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Lenny Kravitz is black and Jewish, and that dichotomy has meant a lot in his life. In our Masters of the Game interview, he talked about how he was often teased as a toddler for not being fully either side. “I grew up with kids, and I’m sure you have, too, who didn’t know how to deal with it because they thought they had to fit into one or the other,” he said. – And we haven’t got to suit into both.

Kravitz says his family advised him to rise above it. He said he was taught “to accept all that you are and to honor all that you are and to know that if you have different elements, it’s a gift, that you can draw from different cultures, different things and different aspects of yourself. It gives you more opportunities to work and a greater understanding that we are all truly one. We are all the same. We all come from the same source. So I think having that mix is ​​wonderful.”

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But Kravitz had a very powerful example of being pleased with who you might be in your individual home. His mother, actress Roxie Roker, was a part of the primary interracial couple shown on television when she starred in “The Jeffersons”, one in all the best television series of the late Seventies. “The Jeffersons” focused on George Jefferson and his wife Louise, aka Weezy, who were a part of the black upper class at a time when there have been few of them within the country and none on television . Roker’s character, Helen Willis, lived near the Jeffersons and appeared in almost every episode. Helena’s husband was white. Her character helped normalize interracial relationships within the media and helped Kravitz feel higher.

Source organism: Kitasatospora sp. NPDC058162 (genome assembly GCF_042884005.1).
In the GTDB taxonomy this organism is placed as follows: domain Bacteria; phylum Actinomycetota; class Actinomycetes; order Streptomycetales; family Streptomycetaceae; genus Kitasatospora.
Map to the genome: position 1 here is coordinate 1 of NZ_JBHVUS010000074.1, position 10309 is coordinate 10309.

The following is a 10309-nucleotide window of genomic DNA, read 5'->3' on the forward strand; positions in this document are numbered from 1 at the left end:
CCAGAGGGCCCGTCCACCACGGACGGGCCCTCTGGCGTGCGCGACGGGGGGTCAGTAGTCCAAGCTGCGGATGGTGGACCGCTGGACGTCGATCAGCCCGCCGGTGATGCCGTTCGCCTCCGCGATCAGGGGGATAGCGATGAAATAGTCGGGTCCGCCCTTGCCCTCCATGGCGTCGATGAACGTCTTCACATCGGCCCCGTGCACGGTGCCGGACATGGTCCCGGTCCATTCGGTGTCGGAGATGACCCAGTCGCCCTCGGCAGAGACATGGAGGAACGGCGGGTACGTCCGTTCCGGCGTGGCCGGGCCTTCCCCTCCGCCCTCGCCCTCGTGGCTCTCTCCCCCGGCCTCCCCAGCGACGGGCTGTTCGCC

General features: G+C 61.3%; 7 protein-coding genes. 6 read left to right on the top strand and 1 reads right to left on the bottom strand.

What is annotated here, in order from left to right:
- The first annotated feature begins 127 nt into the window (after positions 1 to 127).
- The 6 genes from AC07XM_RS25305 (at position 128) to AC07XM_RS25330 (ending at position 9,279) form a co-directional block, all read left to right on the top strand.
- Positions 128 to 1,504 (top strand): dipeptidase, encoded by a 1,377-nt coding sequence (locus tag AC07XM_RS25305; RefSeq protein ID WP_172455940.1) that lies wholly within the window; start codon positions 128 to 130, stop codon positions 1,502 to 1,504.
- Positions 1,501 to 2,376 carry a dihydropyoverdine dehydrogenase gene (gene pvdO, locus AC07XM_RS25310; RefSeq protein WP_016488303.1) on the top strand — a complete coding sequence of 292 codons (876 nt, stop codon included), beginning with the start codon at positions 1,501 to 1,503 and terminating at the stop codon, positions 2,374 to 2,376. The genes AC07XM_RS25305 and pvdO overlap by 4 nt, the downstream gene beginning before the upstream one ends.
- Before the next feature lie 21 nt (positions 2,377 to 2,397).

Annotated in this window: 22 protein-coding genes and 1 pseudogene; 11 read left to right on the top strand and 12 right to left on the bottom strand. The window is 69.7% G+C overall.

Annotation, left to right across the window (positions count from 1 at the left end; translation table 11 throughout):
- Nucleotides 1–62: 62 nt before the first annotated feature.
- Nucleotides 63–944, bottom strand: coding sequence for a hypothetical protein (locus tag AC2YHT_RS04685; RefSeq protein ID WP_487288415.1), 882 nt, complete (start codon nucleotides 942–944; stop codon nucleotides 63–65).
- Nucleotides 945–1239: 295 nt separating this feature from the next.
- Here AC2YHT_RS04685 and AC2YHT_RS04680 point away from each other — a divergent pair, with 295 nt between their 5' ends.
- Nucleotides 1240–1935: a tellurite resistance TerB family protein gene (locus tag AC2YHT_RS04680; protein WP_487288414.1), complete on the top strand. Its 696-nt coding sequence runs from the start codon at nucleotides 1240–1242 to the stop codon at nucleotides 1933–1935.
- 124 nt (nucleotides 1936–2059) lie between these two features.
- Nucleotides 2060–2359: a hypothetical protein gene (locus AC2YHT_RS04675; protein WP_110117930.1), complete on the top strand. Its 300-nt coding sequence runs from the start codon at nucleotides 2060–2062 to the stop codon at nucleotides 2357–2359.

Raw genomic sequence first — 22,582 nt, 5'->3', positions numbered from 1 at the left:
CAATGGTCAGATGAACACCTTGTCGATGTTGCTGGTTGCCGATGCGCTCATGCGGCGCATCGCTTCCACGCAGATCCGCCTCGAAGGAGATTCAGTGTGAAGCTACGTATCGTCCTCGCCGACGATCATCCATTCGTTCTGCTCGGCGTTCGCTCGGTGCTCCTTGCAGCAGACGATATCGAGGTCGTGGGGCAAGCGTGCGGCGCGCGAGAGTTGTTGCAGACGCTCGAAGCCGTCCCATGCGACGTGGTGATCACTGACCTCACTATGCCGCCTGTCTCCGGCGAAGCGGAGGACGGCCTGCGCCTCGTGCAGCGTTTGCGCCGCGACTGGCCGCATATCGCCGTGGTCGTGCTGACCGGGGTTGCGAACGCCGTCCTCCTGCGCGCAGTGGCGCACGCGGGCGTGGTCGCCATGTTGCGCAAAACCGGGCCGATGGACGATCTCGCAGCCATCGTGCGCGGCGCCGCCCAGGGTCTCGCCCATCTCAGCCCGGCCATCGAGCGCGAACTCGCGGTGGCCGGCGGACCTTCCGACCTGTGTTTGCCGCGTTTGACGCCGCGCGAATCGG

Kravitz proudly told me the story of how Roker got the job – the show’s creator, Norman Lear, asked her if she can be comfortable playing a personality who had a white husband. Kravitz said Lear said, “Now listen, I just want to talk to you about this because I need to make sure you’re comfortable. Because you’re going to, you know, hug and kiss this man. I don’t know how you’ll feel about kissing a white man. She pulled out a photo of her husband. He was a white man. Lear said, “I’ll see you on Monday.”


This article was originally published on : thegrio.com
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Timbaland inducted into Songwriter Hall of Fame; SZA wins young songwriter award

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The Songwriters Hall of Fame Induction and Awards Gala was an event to not be missed.